I do rather like writing beer blogs (and other alcoholic beverages) on Saturdays. When Cinabar told me that Budweiser Budvar had sent me a lager, I was immediately looking forward to writing about it. What I didn’t realise until opening the box was that there were three lagers from the Czech Republic. You may think that getting sozzled writing a beer blog on a Saturday afternoon is fun, but even us bloggers have deadlines. Besides, then I noticed one of the lagers was non-alcoholic…
I have enjoyed B-Original before, but I thought I’d write a few words about it. On opening the 5% volume lager I took in a deep breath of the Saaz Aroma hops. That initial bite of hops quickly merges with the Moravian Malt leaving a crisp fresh taste of quality lager in my mouth. The soft water is drawn from wells 300 metres below the ground. So no wonder there is an earthy freshness to this lager. Checking out the 330ml bottle label further I found that Budweiser Budvar have been brewing their beer for 700 years in this way. Steeped in tradition, crisp bitterness, malty goodness… I have a new respect for this lager. Especially as someone else had bought it for me!
This non-alcoholic offering is also served in a 330ml bottle. The label mentions the wells, so the soft water is the same, but doesn’t mention the Saaz Hops or the Moravian Malt. However, a good non-alcoholic beer in my mind should simply taste exactly like an alcoholic beer. Now you may say that’s unlikely, but I have recently drank a few non-alcoholic beers and been blown away by their taste sensation. So much so that I just couldn’t tell there was no alcohol in them.
After savouring the B-Original and still having that crisp fresh bitterness and malty goodness in my tastebuds, I reached for the B-Free. On opening this B-Free there was less of a fizz, which is odd, because that’s surely just carbonation? It also didn’t smell anything like the B-Original. It didn’t smell particularly hoppy, in fact it smelt more of barley malt. Of course it didn’t have to, as it didn’t promise anywhere on the label that it would taste or smell anything like the B-Original, so I shook off my foolish notions and poured the beer.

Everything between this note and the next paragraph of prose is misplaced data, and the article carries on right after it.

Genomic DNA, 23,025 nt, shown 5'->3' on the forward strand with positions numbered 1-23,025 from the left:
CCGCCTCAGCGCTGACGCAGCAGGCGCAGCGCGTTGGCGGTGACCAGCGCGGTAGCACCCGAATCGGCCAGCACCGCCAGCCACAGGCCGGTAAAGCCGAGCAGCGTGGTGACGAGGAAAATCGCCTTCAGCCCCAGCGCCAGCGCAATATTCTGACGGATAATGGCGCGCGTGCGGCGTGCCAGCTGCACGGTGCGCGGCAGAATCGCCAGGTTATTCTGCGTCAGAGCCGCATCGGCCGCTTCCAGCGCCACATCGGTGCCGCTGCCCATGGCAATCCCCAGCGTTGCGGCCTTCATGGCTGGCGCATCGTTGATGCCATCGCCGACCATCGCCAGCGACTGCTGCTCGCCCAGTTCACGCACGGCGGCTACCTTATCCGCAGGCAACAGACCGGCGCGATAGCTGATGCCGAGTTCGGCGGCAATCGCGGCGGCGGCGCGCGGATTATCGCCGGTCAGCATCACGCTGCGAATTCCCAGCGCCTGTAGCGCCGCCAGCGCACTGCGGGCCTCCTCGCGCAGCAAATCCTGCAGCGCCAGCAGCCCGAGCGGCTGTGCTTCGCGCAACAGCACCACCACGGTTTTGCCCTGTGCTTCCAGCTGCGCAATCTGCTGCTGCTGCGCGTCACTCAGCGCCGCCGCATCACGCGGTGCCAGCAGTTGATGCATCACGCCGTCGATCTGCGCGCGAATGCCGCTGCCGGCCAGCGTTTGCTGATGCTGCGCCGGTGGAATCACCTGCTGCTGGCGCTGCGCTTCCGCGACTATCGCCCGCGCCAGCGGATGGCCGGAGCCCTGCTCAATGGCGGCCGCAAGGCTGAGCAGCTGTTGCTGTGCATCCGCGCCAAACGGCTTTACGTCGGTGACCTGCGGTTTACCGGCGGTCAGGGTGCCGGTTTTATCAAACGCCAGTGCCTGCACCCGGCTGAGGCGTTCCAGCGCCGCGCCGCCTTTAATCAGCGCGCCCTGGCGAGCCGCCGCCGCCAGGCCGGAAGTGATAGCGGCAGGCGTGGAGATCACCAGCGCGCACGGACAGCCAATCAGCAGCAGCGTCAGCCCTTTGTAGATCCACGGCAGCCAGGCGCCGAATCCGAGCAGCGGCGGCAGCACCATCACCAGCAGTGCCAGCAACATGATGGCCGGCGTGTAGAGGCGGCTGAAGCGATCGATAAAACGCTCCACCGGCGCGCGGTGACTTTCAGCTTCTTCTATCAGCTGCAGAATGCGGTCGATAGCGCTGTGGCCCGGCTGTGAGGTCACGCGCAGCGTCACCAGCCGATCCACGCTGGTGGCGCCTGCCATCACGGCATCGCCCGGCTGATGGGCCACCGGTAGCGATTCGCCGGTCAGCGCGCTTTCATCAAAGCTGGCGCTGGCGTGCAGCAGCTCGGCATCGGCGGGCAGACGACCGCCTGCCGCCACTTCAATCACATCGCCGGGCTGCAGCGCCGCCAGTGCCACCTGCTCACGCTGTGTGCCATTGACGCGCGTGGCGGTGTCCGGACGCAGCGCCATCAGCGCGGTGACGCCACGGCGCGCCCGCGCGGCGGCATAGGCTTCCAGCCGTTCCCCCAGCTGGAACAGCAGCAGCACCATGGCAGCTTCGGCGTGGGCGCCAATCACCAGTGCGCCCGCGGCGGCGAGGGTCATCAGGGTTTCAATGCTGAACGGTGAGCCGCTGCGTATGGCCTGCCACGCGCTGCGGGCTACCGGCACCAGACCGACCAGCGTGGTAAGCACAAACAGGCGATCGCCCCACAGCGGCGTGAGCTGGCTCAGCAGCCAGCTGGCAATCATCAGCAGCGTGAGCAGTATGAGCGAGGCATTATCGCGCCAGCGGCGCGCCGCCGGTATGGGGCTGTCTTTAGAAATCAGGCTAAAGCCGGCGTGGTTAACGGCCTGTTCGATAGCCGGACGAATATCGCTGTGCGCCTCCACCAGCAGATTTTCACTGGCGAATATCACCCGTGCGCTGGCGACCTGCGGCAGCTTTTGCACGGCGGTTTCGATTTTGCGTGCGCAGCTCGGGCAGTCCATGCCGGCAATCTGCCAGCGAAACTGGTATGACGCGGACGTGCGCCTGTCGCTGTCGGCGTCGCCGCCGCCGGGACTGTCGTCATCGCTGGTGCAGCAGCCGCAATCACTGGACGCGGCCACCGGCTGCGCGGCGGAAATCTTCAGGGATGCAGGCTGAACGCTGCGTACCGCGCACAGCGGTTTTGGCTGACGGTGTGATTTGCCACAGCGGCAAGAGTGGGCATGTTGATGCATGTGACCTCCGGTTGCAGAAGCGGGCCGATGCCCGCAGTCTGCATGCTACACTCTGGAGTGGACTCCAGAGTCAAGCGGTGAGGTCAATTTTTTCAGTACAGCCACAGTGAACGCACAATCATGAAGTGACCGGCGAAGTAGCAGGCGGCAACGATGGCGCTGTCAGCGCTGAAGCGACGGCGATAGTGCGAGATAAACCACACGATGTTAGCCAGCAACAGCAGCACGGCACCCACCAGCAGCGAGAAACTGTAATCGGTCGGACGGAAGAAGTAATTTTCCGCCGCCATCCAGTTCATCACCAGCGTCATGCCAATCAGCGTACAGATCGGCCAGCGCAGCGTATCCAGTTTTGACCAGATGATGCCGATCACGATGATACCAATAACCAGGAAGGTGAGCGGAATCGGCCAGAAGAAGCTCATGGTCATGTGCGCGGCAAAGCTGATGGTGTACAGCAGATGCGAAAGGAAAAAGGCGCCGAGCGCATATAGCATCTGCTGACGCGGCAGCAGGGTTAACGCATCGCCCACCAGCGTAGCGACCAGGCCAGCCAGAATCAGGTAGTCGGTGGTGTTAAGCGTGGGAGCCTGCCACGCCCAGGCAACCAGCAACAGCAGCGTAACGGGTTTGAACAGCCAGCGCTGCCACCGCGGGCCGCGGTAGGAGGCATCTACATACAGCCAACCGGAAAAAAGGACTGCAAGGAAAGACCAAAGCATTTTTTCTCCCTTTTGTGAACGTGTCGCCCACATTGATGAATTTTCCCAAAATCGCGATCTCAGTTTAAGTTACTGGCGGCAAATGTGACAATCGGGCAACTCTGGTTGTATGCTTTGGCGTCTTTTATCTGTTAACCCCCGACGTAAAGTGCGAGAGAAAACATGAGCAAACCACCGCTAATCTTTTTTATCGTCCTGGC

The B-Free poured with a decent head and looked much the same as the B-Original. On taste it was a completely different kettle of fish. I don’t think I’ve ever tasted such a malty beer. This was definitely not a lager in any sense. Checking the label it never promised to be, so I figured I’d probably drunk the B-Original a bit too quickly… B-Free is a heavily malted beer with hardly any of the bitterness you’d expect from additional hops. Here the hops sit underneath the malted barley flavour and are used simply as a preservative. And why not, why should it taste anything like it’s older brother? This B-Free sits on the opposite side of the table. If someone gave it to me in a bar, I doubt I’d be able to tell that it didn’t have any alcohol in it. If someone said that was a Budweiser Budvar I may laugh and say, “it doesn’t taste anything like Budweiser!” but why should it? Why should one product made by a company taste anything like another? Diversification is the key here… and I’m glad of the spell checker, because that B-Original went straight to my head!
It’s rare I have two beers in a row these days. I only really have more than one beer when I’m off on my holidays somewhere. So three beers in a row was an even rarer treat indeed. After being told off by Cinabar during a prolonged bout of uproarious belching and manic giggling I opened the B-Dark lager.
Produced in a 500ml bottle this B-Dark lager has a combination of Pale, Munich, Caramel, and Roasted malts pitted against the Budweiser Budvar traditional Saaz hops. On opening this B-Dark there was a roasted malt smell mixed with the sweetness from the Caramel malt. The beer was almost jet black in colour and I immediately understood the comment on the label about this beer being “straight from the heart of darkness”. This seems like the type of beer I’d drink on a dark stormy night with the fire on and the lights down low. And wow on taste this is another world apart from the B-Original and B-Free. This is a strong hearty beer with notes of coffee in the roasted malt, and an edge of sweetness towards the aftertaste. In between this roasted malty flavour and sweetness come hints of the other malts and an indication of bitterness from the Saaz hops, but this beer is really about the roast and no mistake. Full of flavour this beer has its own original black magic and is really something quite special indeed!